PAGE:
It doesn’t sound like much but with millions of users around the world it’s hard to dismiss. And after using Flux for a few days, if it accidentally gets turned off at night, you’ll be cowering at just how harsh the light of your screen was before.

Google Search: Constrain By Time

Do you use Google? Do you sometimes wish you could limit results to the last week? Month? Well, you can. In search results click “Search Tools” and then “By Time.” Why Google buries such a useful function is a mystery that one can only assume explained by copious A/B testing and little human / designer intervention. And that those working on Google’s search interface love oven mitts.

For example, you may be obsessively searching for only the latest Star Wars news. In order to filter out anything about the old movies, you can set your time constraint to the last month:


Take off those reprobate oven mitts! With an icon like that, you know this is going to be Deep Geek.

For those maximally OCD among us, Etre is the perfect tool to see precisely what kind of hidden refuse is installed on your OS X machine. If you’ve ever wondered about a rogue process, a strange hit on your battery life, the phantom running of laptop fans when you’re not doing anything worthy of their cooling, then EtreCheck might help you track down the random kernel extension or startup item that is causing the pain.


If you do find any good-for-nothing bums in EtreCheck, AppZapper is one way to snuff them out. It’s an embarrassingly simple application that helps you delete other applications while removing all of its other residual gunk (library files, extensions, startup items, etc).

It also lets you sort through your apps by time last used and size. Now you can see the biggest apps you haven’t opened in — for example — the last year (an old copy of Lightroom, iMovie, etc.) And delete them, freeing up, potentially, dozens of gigabytes of wasted space.


DaisyDisk is a near ideal single-serving app. It scans your HD and shows you what’s eating all your space. It’s the perfect I’m-on-an-airplane-and-sick-of-answering-offline-email tool. It’s an easy way to suddenly notice that your seven iPhone backups for phones you don’t own anymore are eating 100GB of space. Or that Google Chrome’s cache has ballooned to 5GB. Or that your downloads folder is now 25GB of random stuff you’ve accrued over the years. Delete. Compute boldly.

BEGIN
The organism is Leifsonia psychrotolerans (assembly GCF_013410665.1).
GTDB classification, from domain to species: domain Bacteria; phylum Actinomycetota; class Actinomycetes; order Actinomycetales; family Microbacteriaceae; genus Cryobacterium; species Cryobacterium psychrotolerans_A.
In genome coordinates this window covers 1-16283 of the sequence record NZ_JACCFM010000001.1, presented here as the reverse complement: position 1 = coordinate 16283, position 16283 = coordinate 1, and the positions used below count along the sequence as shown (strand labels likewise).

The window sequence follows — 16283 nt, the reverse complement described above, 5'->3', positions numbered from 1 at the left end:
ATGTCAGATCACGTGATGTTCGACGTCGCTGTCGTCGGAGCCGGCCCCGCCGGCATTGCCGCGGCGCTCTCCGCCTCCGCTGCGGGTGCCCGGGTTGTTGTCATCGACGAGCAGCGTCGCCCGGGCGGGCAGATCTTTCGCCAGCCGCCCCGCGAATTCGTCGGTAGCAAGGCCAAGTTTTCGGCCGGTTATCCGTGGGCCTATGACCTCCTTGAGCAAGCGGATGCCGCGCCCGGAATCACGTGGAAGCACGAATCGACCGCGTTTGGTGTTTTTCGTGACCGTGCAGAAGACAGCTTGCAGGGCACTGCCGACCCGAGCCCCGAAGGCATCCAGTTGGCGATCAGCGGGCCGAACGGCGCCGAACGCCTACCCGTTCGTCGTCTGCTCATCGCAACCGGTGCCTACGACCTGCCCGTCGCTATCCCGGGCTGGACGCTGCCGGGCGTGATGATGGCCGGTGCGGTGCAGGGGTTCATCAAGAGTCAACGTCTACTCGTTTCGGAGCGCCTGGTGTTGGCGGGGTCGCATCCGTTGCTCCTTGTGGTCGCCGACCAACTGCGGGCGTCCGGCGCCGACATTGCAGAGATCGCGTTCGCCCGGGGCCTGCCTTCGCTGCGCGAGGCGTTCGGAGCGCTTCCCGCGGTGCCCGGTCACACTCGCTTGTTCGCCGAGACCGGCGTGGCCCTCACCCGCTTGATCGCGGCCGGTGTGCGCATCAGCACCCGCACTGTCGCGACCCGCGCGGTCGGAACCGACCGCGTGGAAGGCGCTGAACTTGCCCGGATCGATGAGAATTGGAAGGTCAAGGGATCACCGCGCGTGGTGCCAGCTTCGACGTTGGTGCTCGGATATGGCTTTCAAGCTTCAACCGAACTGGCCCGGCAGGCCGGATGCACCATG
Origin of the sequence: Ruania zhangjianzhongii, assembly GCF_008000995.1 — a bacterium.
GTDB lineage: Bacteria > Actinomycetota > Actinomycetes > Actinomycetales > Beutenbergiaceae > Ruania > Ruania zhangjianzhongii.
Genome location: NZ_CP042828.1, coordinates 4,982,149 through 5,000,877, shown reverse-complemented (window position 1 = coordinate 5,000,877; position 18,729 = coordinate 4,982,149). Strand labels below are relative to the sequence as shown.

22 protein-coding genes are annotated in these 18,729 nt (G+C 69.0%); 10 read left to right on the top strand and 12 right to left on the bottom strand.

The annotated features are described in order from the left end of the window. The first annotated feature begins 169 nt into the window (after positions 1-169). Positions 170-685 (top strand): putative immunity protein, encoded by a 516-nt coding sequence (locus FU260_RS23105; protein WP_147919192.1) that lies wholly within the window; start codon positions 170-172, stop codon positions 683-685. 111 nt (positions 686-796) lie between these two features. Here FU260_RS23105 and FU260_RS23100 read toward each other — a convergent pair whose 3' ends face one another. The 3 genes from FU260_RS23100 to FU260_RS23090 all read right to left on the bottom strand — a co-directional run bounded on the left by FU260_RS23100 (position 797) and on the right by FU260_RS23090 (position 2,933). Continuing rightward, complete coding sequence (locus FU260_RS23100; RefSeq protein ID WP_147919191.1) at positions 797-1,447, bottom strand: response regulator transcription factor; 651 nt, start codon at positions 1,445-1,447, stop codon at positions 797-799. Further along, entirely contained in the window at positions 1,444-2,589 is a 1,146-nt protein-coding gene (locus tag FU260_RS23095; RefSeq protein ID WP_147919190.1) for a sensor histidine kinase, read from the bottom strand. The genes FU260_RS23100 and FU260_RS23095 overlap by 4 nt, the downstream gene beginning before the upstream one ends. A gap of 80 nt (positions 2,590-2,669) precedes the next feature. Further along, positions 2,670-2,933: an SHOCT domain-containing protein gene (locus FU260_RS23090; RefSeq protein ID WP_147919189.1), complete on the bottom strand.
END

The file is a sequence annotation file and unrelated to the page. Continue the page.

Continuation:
Keyboard Text Expansion

You can use dedicated software to do this, or just use OS X’s built in tool: System Prefs > Keyboard > Text. It allows you to map oft-used but annoying-to-type things to simple shortcuts. For example, I have {cf} convert to ( ͡° ͜ʖ ͡°) or {tf} to (╯°□°)╯︵ ┻━┻

While you’re in there, if you click on “Shortcuts” you can also remap menu shortcuts. For example, I wanted Mail.app to feel a little more like Gmail so I remapped CMD-E to Archive, I also made CMD-↩ map to Send, and switched CMD-F from Forward to Search Mailboxes (Find). You can remap any shortcut to any uniquely named command in the menubar on an app-by-app basis. Weirdly handy.

Little Ipsum

Useful mainly for designers in constant need of Lorem Ipsum text, but still worth mentioning. Little Ipsum sits in your menu bar, lets you produce one sentence, paragraph, or page of Lorem Ipsum, copied to your buffer, ready to be pasted into whatever brilliant design document you’re drafting. Could be hacked through Keyboard Shortcut Mapping, but the randomly generated latin or Little Ipsum is a nice detail (and design is nothing if not details).

Eject All Disks script

How many times a day do you eject external hard drives from your laptop? Is there a more cumbersome process? Click finder > New Window (if one isn’t already open) > scroll to bottom of sidebar > click smallest {x}.

Unacceptable! Our solution: Use an apple script that you stick in your dock. One (big, fat) click to eject all external disks. Download here.

External SSD

This is a little bonus tool — hardware, not software.

Modern stress is definitely modulated by battery percentages and free disk space, but carrying an external HD can feel cumbersome, gangly. Thankfully, Samsung has produced a nearly weightless, up-to 1TB external SSD that is as a close to hardware magic as anything I’ve seen. It’s the size of a business card. It’s probably faster than your internal SSD. Comes with the cutest, flat USB3 cable. And obviates the need to worry about having extra storage on you at all times. A more perfect on-the-go photo and media backup I know not. Grab one on Amazon.

Your tools

Any tools you use and love that we missed? Let us know: Respond below!

This post also lives over on the Cool Tools homebase.

Cool Tools is a web site started by Kevin Kelly which recommends the best/cheapest tools available. Tools are defined broadly as anything that can be useful. This includes hand tools, machines, books, software, gadgets, websites, maps, and even ideas. All reviews are positive raves written by real users. We don’t bother with negative reviews because our intent is to only offer the best.

It is also a book!